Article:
Sounds of Winter 2015

, January 1, 2015

Steamboat_Colorado

Here are some of the most sensational soundtracks from snowsports films for Winter 2014/15.

1. God’s Whisper – Raury

Some time in early October, Faction Skis showed their WE ARE THE FACTION COLLECTIVE edit in front of a roaring crowd at the Clapham Grand, London’s venue for the International Freeski Film Festival. The roof lifted with scenes from La Clusaz.

2. Midnight Set – Mt Warning

The backing to opening credits in Matchstick Production’s Days of My Youth, wrapped around Alan Watts’ mesmerising query, ‘What do your desire?’. Watts’ monologue is used throughout the film as Swatch Proteam members Cody Townsend, Richard Permin and Marcus Eder make use feel way jealous.

3. No Name Bar – The Fabulous Three

Played as Armada skier Riley Leboe confesses his love for British Columbia in Oil and WaterHe’ll be in town for a while.

4. You For Leaving Me – Colourmusic

Something from PURE: A Female Freeskiing Film with an almighty drop midway through.

5. My Silver Lining – First Aid Kit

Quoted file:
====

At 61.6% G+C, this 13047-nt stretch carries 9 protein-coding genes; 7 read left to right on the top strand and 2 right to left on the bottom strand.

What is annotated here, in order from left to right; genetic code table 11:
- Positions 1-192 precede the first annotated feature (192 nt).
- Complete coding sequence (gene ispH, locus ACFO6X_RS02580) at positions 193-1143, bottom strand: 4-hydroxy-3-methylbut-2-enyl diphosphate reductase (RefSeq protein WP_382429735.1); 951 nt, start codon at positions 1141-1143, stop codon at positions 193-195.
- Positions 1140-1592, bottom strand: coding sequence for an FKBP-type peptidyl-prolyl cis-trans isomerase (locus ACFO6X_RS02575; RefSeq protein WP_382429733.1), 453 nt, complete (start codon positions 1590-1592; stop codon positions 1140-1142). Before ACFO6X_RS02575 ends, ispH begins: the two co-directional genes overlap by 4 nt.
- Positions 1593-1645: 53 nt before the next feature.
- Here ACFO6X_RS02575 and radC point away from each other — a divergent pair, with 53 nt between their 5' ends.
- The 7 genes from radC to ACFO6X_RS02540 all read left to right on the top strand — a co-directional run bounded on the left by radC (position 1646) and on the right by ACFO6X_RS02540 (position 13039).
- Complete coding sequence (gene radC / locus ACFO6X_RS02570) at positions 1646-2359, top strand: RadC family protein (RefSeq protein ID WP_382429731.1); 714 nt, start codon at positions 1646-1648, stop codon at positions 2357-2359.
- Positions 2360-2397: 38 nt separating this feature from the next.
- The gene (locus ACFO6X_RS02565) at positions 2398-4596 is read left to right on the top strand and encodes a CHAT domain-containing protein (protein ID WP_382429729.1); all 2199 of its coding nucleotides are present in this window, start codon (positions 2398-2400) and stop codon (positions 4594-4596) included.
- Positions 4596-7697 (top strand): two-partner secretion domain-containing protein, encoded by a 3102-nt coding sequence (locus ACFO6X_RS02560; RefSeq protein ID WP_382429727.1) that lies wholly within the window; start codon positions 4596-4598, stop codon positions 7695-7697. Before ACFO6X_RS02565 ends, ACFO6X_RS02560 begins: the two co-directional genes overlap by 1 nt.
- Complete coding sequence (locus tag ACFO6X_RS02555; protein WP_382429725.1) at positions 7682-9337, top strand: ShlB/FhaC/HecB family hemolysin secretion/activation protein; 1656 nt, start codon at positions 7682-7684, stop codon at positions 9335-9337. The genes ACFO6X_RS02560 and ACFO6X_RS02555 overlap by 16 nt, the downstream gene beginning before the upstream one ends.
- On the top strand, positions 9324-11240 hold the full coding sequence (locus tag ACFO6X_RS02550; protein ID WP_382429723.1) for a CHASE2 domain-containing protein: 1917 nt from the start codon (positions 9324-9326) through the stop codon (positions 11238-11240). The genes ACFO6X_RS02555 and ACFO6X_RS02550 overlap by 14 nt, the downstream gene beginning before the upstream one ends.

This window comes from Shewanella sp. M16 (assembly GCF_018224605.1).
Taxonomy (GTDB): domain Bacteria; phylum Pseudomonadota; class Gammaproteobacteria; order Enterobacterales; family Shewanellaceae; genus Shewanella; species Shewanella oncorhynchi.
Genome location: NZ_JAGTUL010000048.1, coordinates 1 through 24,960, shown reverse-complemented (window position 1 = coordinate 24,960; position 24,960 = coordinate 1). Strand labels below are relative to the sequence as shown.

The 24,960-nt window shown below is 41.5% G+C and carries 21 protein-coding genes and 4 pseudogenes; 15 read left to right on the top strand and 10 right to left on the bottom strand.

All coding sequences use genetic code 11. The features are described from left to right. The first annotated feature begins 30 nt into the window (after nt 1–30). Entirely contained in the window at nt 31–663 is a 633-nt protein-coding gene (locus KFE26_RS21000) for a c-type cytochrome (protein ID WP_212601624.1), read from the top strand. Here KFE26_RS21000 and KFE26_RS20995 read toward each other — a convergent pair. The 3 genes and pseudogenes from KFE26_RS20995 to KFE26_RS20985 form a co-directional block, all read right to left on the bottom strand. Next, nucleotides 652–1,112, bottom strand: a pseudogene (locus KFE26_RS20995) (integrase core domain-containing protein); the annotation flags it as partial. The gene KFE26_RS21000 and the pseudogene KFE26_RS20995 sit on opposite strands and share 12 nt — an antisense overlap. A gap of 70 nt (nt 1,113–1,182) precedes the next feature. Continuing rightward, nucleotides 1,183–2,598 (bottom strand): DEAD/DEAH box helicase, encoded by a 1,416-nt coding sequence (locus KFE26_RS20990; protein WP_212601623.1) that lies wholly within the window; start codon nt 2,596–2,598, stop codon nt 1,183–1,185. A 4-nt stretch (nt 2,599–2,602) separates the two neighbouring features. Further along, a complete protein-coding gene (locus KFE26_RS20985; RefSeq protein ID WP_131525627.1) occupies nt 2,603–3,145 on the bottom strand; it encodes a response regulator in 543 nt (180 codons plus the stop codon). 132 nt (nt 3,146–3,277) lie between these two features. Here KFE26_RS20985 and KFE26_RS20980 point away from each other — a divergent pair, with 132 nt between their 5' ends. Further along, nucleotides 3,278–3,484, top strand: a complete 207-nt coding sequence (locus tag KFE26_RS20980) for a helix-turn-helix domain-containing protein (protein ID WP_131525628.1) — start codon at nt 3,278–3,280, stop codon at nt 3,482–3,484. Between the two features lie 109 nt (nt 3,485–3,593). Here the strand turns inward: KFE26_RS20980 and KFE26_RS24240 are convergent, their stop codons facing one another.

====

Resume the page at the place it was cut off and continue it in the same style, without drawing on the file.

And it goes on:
Sweetgrass Production’s Afterglow was one of this season’s most artistic shorts. Its LED Lightsuit Segment edit has been shared widely, backed by this number from First Aid Kit.

6. The Deep – Data Romance

This track has been around for a while, but it was reignited in Days of My Youth as James Heim and Michelle Parker joined the Swatch Proteam members in treeline powder at Chatter Creek, British Columbia – one of those chilling scenes that makes you long for neverending winter.

7. Snowangel – Mike Patton

Super Proof released their first piece this season, an arty feature-length film The Recruitment . Its full of cinematic detail and matches Derek Cianfrance’s sentiment The Place Beyond the Pines, for which Snowangel was created.

8. Lost It To Trying – Son Lux

A slamming sound from Oakley’s Snowboarding: For Me.

9. A Baru in New York (Flume Soundtrack) – Yolanda Be Cool

My cinematic highlight of this season has been Higher from Teton Gravity Research. The story of Jeremy Jones’ three lines is compelling enough, but add this track and you’re looking at something revelatory.